Acceptance and use of complementary and alternative medicine among medical specialists: a 15-year systematic review and data synthesis

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Abstract

Background: Complementary and Alternative Medicine (CAM) has gained popularity among the general population, but its acceptance and use among medical specialists have been inconclusive. This systematic review aimed to identify relevant studies and synthesize survey data on the acceptance and use of CAM among medical specialists. Methods: We conducted a systematic literature search in PubMed and Scopus databases for the acceptance and use of CAM among medical specialists. Each article was assessed by two screeners. Only survey studies relevant to the acceptance and use of CAM among medical specialists were reviewed. The pooled prevalence estimates were calculated using random-effects meta-analyses. This review followed both PRISMA and SWiM guidelines. Results: Of 5628 articles published between 2002 and 2017, 25 fulfilled the selection criteria. Ten medical specialties were included: Internal Medicine (11 studies), Pediatrics (6 studies), Obstetrics and Gynecology (6 studies), Anesthesiology (4 studies), Surgery (3 studies), Family Medicine (3 studies), Physical Medicine and Rehabilitation (3 studies), Psychiatry and Neurology (2 studies), Otolaryngology (1 study), and Neurological Surgery (1 study). The overall acceptance of CAM was 52% (95%CI, 42–62%). Family Medicine reported the highest acceptance, followed by Psychiatry and Neurology, Neurological Surgery, Obstetrics and Gynecology, Pediatrics, Anesthesiology, Physical Medicine and Rehabilitation, Internal Medicine, and Surgery. The overall use of CAM was 45% (95% CI, 37–54%). The highest use of CAM was by the Obstetrics and Gynecology, followed by Family Medicine, Psychiatry and Neurology, Pediatrics, Otolaryngology, Anesthesiology, Internal Medicine, Physical Medicine and Rehabilitation, and Surgery. Based on the studies, meta-regression showed no statistically significant difference across geographic regions, economic levels of the country, or sampling methods. Conclusion: Acceptance and use of CAM varied across medical specialists. CAM was accepted and used the most by Family Medicine but the least by Surgery. Findings from this systematic review could be useful for strategic harmonization of CAM and conventional medicine practice. Systematic review registration: PROSPERO CRD42019125628 Graphical abstract: [Figure not available: see fulltext.]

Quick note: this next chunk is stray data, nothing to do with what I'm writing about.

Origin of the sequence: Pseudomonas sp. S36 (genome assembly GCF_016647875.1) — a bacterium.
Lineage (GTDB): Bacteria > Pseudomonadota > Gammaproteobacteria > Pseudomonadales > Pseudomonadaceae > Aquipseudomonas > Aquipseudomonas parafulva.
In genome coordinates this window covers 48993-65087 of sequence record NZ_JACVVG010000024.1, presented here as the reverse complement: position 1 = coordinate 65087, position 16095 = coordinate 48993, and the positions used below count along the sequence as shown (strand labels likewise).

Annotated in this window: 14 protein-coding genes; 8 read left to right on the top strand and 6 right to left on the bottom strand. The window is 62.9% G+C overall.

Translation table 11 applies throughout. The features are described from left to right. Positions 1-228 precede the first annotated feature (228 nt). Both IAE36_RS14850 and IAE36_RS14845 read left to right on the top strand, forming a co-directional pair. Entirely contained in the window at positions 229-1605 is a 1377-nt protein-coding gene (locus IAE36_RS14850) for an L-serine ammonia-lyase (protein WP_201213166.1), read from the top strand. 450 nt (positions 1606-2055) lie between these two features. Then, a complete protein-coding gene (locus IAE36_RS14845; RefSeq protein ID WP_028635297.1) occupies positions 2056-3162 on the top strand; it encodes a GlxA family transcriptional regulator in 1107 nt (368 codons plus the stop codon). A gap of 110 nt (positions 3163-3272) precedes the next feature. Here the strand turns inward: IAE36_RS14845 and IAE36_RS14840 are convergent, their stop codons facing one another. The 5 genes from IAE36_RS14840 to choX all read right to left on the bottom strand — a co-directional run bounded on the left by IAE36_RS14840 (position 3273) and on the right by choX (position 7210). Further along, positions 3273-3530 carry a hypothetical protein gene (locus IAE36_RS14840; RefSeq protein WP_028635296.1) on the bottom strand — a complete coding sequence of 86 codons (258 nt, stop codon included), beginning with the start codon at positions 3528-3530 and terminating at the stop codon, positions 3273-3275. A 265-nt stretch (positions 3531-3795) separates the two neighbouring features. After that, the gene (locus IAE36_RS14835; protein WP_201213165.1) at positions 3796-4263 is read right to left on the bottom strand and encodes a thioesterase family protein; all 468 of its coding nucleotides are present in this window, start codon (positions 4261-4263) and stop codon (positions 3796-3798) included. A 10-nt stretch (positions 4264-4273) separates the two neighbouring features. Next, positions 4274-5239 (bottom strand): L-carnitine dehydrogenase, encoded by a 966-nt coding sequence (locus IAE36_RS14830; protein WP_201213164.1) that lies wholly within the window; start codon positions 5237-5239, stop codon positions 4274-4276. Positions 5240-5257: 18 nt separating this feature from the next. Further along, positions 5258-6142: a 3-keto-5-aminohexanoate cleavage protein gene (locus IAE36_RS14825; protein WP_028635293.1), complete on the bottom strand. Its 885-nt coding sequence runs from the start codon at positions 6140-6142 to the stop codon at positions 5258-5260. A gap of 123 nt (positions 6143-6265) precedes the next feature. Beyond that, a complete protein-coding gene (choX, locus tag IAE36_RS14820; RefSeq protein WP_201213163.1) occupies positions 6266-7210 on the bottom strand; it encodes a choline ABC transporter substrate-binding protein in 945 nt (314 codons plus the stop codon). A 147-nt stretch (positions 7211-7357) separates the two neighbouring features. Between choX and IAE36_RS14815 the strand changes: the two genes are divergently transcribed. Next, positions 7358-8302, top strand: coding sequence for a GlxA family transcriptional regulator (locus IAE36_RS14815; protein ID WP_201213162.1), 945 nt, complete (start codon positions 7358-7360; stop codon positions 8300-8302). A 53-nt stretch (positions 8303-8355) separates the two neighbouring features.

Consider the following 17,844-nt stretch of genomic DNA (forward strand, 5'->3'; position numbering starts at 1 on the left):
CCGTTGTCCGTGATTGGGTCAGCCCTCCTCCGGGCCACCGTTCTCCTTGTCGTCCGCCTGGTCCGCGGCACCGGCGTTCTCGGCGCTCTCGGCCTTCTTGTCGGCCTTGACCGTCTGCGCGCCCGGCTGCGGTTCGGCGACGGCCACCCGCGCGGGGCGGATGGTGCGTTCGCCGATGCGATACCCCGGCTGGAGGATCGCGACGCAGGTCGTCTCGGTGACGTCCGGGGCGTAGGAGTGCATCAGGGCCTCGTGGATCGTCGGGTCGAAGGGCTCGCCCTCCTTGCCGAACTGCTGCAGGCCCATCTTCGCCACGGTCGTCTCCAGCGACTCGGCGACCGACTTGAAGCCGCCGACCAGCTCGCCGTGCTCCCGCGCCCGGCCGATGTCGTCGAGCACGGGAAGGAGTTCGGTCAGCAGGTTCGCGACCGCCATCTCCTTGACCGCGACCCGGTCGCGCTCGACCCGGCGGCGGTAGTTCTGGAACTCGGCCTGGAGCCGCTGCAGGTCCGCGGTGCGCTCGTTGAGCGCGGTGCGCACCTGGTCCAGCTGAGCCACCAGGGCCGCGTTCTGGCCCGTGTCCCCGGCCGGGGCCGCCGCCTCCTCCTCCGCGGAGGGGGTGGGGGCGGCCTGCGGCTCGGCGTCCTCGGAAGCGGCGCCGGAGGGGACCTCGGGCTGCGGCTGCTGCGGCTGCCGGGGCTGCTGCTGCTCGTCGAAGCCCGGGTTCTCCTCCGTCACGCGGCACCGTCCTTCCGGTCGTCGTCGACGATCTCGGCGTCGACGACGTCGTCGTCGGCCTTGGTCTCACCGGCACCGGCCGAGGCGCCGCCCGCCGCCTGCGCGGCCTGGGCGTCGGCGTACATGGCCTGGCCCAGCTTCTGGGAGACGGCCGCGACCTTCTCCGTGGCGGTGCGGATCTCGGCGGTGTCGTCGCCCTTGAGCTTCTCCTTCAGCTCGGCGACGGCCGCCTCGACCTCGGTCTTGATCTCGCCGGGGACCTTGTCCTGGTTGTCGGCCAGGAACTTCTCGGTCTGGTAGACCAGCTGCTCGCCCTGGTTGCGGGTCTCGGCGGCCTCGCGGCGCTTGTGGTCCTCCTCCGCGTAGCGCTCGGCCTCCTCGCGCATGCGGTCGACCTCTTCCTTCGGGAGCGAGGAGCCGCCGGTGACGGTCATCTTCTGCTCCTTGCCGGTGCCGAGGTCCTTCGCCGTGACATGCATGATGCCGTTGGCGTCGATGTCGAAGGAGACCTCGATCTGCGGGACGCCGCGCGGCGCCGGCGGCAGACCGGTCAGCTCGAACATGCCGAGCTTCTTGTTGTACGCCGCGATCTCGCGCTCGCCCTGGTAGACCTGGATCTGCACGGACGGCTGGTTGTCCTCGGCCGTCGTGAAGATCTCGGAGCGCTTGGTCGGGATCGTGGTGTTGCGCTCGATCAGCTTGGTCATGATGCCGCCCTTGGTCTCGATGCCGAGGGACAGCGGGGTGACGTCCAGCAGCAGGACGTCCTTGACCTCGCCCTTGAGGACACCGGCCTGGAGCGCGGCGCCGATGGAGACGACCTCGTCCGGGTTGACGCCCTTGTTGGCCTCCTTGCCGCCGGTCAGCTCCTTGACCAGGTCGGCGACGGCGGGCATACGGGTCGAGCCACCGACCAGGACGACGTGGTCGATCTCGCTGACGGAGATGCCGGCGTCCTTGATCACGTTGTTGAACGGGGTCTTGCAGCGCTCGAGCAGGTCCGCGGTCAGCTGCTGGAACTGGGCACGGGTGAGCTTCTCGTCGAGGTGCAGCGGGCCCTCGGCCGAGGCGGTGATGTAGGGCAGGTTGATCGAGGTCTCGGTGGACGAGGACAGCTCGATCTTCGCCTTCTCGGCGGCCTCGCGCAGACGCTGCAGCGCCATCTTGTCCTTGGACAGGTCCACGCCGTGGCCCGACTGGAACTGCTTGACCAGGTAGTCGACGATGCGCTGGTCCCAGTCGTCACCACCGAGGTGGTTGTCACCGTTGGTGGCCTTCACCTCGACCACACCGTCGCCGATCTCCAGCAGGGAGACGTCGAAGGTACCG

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Phutrakool, P., & Pongpirul, K. (2022). Acceptance and use of complementary and alternative medicine among medical specialists: a 15-year systematic review and data synthesis. Systematic Reviews, 11(1). https://doi.org/10.1186/s13643-021-01882-4

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